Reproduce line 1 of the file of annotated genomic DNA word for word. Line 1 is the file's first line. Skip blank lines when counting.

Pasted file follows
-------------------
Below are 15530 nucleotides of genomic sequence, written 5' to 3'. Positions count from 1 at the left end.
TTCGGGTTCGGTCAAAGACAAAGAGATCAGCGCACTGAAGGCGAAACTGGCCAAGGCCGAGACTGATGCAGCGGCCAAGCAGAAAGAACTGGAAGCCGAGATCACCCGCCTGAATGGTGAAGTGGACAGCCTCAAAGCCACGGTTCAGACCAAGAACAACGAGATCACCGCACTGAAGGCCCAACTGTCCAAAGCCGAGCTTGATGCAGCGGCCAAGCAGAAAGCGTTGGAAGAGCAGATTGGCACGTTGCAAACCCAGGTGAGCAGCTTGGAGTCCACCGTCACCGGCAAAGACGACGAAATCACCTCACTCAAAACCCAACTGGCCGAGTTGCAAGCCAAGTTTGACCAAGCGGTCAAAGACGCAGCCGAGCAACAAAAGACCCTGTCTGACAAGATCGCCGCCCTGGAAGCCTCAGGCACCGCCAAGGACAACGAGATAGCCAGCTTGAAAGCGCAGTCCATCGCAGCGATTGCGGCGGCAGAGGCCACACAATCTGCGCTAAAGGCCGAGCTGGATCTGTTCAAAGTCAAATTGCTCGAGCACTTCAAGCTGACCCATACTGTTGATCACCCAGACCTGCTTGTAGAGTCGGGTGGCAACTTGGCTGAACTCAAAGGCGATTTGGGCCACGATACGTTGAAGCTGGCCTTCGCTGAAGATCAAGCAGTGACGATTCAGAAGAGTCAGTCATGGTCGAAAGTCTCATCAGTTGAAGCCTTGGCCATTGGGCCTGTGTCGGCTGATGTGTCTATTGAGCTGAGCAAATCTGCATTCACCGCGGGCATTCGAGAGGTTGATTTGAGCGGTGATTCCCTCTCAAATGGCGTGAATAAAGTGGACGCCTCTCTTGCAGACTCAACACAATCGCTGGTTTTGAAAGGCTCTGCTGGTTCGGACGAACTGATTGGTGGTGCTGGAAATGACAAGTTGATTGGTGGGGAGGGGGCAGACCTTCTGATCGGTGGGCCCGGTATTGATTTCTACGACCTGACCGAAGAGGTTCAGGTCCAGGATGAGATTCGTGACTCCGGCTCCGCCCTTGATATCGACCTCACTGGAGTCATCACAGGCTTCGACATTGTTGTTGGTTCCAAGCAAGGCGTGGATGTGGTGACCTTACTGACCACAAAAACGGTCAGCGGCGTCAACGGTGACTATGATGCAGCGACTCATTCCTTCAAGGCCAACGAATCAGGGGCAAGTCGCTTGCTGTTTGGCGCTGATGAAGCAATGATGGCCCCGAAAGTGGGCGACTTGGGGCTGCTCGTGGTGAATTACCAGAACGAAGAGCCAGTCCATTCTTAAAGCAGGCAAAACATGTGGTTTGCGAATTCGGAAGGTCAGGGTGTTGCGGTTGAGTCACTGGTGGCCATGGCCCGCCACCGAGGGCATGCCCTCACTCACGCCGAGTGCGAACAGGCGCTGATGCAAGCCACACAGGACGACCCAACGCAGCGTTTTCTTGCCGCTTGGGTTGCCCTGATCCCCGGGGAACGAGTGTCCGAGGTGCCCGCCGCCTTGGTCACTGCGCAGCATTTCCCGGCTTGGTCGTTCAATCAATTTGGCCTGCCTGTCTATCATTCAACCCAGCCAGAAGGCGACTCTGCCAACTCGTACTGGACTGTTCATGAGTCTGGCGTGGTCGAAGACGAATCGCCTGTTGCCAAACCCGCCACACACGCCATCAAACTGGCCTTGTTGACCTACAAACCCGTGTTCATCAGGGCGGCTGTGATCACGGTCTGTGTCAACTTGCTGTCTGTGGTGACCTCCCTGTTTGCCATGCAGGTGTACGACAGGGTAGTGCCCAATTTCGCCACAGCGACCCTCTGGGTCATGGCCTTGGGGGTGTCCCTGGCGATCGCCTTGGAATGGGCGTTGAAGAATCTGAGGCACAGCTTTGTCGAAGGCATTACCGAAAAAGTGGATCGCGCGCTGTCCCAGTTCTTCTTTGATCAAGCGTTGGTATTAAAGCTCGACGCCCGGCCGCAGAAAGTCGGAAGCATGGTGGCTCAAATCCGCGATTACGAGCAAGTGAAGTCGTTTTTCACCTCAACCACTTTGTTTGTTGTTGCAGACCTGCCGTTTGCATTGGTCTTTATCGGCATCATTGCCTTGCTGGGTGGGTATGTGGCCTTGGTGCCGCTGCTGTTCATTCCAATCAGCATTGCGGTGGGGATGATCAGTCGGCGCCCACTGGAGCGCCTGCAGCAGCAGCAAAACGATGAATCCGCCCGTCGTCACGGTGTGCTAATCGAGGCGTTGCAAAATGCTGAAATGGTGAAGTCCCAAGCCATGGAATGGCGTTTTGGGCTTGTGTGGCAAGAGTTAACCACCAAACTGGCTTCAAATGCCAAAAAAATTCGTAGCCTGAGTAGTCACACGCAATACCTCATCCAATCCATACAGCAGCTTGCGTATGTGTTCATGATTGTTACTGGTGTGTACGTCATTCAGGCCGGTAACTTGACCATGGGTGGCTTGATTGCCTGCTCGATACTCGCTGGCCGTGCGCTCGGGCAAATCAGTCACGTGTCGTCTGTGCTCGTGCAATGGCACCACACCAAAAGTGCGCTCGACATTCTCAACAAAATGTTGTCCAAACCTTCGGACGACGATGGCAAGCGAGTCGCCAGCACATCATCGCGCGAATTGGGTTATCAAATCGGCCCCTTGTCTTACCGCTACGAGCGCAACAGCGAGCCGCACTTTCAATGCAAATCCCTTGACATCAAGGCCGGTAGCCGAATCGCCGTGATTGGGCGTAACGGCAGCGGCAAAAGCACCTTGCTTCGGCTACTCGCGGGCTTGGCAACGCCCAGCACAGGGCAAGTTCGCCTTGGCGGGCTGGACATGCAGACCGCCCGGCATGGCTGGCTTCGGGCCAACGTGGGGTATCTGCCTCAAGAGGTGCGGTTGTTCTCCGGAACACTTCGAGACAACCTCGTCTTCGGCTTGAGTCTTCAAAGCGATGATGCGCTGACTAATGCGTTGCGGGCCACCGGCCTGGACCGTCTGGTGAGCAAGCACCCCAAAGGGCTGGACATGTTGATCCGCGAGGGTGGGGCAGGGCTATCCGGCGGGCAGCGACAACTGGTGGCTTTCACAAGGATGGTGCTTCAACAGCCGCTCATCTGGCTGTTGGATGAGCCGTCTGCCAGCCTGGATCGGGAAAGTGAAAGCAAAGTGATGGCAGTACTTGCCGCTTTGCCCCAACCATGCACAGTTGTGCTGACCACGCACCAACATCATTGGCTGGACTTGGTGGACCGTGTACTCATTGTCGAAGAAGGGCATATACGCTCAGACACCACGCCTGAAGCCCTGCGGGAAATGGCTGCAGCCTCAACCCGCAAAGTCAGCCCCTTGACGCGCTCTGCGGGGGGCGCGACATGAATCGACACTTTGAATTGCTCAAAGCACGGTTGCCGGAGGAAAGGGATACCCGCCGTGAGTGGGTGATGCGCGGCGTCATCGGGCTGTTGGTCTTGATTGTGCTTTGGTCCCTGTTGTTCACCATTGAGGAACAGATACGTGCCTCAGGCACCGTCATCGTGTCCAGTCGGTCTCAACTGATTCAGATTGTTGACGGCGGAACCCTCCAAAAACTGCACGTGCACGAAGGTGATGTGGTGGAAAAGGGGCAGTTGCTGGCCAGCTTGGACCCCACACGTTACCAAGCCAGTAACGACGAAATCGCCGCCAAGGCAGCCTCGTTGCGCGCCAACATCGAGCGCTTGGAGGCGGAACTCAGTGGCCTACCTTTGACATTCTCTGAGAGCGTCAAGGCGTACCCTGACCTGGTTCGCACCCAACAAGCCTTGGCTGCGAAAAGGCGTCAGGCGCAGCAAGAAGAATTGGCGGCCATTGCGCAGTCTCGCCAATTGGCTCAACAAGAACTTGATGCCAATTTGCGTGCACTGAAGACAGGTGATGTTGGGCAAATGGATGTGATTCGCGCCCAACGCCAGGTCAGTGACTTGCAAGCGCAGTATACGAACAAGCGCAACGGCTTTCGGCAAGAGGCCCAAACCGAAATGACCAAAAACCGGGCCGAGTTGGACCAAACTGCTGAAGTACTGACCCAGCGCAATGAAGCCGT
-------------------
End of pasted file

Below are 15530 nucleotides of genomic sequence, written 5' to 3'. Positions count from 1 at the left end.